The breed is usually docile and being polled, animals are easily managed. Cows are long lived, fertile and maternal. Cows produce calves well into their teens. The British White is capable of outwintering in most conditions. They generally calve easily with good mothering instinct and vigorous calves
- Legend links the breed to Whalley Abbey in Lancashire.
- In the 17th century there were polled white cattle in the possession of the Assheton family who acquired the Abbey after the dissolution of the monasteries.
- Through marriage, cattle spread from this area to East Anglia which became the major centre for the breed from the late 1700s until the 1960s.
- Although there are still large herds in East Anglia, the breed has spread all over the country and is increasingly popular.
- Well balanced, polled beef animal.
- They are a medium sized breed, with cows usually weighing 550-700kg and bulls 900-1100kg.
- Mainly white in colour with black (or red) points on the muzzle, the ears, the feet and the teats.
Can be finished off forage at 24-30 months or finished more intensively in 12-14 months. A group of 14 purebred bulls were finished intensively and killed at 14 months, weighing on average 585kg, killing out at 56% and grading R3 and U-3- (British White Society)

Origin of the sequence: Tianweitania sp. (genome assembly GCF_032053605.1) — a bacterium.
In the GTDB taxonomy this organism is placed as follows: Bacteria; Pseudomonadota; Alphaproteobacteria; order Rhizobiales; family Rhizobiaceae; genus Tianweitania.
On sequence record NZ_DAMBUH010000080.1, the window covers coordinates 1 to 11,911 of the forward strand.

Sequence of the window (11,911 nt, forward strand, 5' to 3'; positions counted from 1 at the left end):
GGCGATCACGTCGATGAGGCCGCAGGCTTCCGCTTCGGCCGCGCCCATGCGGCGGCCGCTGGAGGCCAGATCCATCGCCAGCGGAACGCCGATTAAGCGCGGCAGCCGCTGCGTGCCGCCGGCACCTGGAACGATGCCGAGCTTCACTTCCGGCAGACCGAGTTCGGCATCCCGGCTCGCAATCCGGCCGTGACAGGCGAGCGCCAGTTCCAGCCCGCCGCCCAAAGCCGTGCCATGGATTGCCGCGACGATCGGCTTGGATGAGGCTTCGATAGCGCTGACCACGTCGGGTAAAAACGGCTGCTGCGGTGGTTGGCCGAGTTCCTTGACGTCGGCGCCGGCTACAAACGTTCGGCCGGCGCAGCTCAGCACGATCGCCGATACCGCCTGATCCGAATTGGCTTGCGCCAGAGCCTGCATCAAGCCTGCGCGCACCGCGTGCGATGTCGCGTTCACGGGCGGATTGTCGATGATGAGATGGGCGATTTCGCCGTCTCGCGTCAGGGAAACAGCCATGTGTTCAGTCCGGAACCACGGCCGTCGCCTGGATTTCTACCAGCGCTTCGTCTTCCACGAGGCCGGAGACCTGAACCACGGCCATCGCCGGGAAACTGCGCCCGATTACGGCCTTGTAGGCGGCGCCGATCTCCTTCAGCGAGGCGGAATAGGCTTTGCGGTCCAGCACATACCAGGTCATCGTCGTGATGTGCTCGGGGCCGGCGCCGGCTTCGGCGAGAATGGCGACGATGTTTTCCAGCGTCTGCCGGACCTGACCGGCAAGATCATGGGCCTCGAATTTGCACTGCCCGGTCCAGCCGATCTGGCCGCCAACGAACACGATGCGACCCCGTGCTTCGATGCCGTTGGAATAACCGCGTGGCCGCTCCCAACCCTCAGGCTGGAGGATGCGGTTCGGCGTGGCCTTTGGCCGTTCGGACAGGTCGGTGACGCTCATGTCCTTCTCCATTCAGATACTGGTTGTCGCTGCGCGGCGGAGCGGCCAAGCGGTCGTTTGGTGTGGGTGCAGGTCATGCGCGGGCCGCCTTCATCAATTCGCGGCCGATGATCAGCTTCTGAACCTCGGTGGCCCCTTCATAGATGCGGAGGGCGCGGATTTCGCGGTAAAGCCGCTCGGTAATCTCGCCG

Until the 1960s British Whites were milked commercially and milk yields of 5000 litres were not unheard of. Although the modern British White is regarded as a beef animal it is still a very milky suckler cow
Did you know?
British Whites are known for their heat tolerance. Some cattle within the breed have white hair overlying dark skin pigmentation which increases their tolerance of hot climates. This has made them more popular in Australia and the Midwest USA where significant exports have been sent.
The Rare Breeds Survival Trust is the leading national charity working to conserve and protect the United Kingdom's rare native breeds of farm animals from extinction. We rely on the support of our members, grants and donations from the public to raise the £700,000 a year needed to maintain our conservation work with rare UK native breeds of farm animals. Visit www.rbst.org.uk to see how you can help.